the σ matrices are σx = ˆ ˆ 0 1 0 −i 1 0 . σy = ˆ . and the vector operator ˆ σ (σ = σx ex + σy ey + σz ez . and σz matrices. (15pts) (d) Determine (in terms of α) the b constant that yields the lowest possible expectation value of the Hamiltonian operator. (i) Determine D (The result should be written as a function of b). in terms of b. the field is along the z-axis. Determine the matrix 1 0 i 0 0 −1 ˆ form of operator ρ = e−β H in this representation (where β is a constant ˆ of dimensionality of 1/energy). (40pts) ˆ ˆ (iii) In the representation that makes σx (not σz ) diagonal. (20pts) 3 . and z directions. (15pts) ˆ (ii) Express. and δ(x) is the Dirac function. where D and b are real constants. express this lowest possible energy in terms of α. The second term in H is the potential energy. ey .Problem 3. determine the σx . the expectation value of the potential energy when the system is described by ψ(x). And furthermore. ˆ ˆ ˆ σy . respectively) is related to the spin S by S = ¯ σ. σz = ˆ . ˆ Consider an electron in a magnetic field. (40pts) (ii) In a representation that makes σx (not σz ) diagonal. determine the ˆ ˆ ˆ −β H matrix form of the operator ρ = e ˆ . (30pts) (c) Express. (40pts) (A useful integral: ∞ −x2 dx −∞ e = √ π) Problem 4. y. where α is a real constant. H = −µB σ · B = −µB B σz . ˆ ˆ ˆ Let us consider a 1D Hamiltonian operator H = T − αδ(x). 2 (i) In a representation that makes σz diagonal. and ez are the unit vectors along the h x. where µB is the Bohr magneton. the expectation value of T when the system is described by ψ(x). where T is the ˆ kinetic-energy operator. Let us also consider a trial 2 wave function ψ(x) = De−bx . when the system is described by ψ(x). where ex . in terms of b.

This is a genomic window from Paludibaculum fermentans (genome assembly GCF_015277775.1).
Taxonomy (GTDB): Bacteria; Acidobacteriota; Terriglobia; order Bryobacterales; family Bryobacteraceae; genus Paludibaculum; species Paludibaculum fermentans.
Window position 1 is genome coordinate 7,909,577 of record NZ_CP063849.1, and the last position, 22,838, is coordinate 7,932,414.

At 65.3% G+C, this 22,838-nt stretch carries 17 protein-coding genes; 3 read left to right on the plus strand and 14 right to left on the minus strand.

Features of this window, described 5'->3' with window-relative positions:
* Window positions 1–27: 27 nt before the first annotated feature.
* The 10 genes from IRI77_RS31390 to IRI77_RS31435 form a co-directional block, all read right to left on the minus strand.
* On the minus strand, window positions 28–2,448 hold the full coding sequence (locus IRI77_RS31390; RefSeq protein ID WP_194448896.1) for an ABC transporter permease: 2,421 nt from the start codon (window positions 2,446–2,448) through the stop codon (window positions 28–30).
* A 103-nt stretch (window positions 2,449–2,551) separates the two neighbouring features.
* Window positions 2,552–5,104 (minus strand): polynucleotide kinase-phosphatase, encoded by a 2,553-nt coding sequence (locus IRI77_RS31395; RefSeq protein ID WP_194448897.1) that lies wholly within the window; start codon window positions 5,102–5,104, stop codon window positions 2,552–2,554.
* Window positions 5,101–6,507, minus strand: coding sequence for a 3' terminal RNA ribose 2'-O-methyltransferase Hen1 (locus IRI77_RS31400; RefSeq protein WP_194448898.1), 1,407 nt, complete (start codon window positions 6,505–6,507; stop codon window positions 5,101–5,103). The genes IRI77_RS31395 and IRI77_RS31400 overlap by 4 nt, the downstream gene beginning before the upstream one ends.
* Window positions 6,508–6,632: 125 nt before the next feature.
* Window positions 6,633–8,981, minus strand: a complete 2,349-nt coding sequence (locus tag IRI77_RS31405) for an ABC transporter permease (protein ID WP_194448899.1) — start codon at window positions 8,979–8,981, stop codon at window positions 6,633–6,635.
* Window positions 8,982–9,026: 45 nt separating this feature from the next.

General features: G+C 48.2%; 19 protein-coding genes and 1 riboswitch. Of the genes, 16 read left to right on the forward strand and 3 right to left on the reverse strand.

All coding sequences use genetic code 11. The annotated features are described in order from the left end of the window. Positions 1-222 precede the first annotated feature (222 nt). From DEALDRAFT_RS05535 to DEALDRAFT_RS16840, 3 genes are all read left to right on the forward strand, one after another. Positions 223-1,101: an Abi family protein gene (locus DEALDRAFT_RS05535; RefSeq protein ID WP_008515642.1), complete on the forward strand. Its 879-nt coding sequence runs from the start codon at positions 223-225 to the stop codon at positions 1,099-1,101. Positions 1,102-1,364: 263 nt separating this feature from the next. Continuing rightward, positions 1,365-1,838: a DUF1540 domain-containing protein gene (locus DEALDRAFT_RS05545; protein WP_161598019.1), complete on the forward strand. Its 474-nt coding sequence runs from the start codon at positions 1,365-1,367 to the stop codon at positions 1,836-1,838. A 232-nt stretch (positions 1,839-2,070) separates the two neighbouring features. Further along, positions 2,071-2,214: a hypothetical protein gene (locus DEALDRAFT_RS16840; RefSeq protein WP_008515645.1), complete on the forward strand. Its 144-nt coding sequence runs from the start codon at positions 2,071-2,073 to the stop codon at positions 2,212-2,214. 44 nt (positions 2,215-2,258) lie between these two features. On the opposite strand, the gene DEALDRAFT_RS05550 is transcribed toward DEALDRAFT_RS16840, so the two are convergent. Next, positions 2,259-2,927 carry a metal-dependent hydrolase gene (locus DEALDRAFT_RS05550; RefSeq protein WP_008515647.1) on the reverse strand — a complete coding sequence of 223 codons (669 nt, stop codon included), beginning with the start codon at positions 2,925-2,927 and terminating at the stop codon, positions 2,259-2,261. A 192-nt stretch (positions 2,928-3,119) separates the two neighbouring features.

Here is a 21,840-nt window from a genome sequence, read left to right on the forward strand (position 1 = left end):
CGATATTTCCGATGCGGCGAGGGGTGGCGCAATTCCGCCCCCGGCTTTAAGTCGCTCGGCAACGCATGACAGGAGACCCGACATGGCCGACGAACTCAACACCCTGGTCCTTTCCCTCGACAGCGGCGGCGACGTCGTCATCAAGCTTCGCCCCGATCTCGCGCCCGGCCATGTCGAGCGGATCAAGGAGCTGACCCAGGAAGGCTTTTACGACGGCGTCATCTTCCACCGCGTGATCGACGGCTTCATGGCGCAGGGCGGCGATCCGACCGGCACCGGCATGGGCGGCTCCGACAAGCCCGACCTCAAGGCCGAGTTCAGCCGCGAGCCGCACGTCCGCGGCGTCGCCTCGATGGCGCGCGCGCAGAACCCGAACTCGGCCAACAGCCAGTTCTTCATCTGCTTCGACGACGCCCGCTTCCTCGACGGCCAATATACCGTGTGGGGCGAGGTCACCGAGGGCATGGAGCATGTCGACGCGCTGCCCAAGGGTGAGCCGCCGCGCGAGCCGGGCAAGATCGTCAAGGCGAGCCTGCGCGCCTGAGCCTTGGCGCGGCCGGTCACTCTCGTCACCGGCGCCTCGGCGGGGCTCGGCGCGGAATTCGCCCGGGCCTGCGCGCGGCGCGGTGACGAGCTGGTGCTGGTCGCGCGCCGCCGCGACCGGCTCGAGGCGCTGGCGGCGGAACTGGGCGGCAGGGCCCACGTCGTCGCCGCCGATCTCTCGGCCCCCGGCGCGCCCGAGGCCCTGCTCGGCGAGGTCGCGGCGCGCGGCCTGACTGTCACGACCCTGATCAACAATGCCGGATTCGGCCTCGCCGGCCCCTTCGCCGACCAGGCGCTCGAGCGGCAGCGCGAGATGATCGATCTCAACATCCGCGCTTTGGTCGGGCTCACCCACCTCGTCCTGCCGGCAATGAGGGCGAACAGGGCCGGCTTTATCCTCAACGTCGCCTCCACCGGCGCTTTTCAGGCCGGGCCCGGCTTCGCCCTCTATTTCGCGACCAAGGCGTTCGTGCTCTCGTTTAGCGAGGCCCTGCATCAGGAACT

where k is just the proportional coefficient. The Hamiltonian is H = 2m + V (x). unlike ψ(x) which may or may ˆ not be the eigenstate of H. where f (n) is a function of n. Note that. φ(x) is an eigenstate.Problem 5. V(x + na)=V(x) for arbitrary P2 ˆ integer number n. Note that ψ(x) may or may not be an ˆ ˆ eigenstate. Show that φ(x + na) and φ(x) satisfy a relationship φ(x + na) = eikan φ(x). namely. Consider an electron moving in a one-dimensional periodic potential V(x) that repeats itself after a periodic length a. we can write the eigenvalue λ(n) as λ(n) = eif (n) . and let the wave function of this electron be ψ(x). Since any number (real or complex) can always be written as eiα (where α is complex in general). (20pts) 4 . namely f (n) = kan. (20pts) ˆ ˆ ˆ (ii) Show that T (n1 a + n2 a) = T (n1 a)T (n2 a) is correct for arbitrary integers n1 and n2 . (40pts) ˆ (iv) Let φ(x) be an eigenstate of H. (20pts) ˆ (iii) Let the eigenvalue of T (na) be λ(n) which should be n dependent. ˆ ˆ (i) Prove that T (na) and H commute. Prove that f (n) must be a linear function of n. Define a translational operator T (na) as T (na)ψ(x) ≡ ψ(x + na) for arbitrary integer n.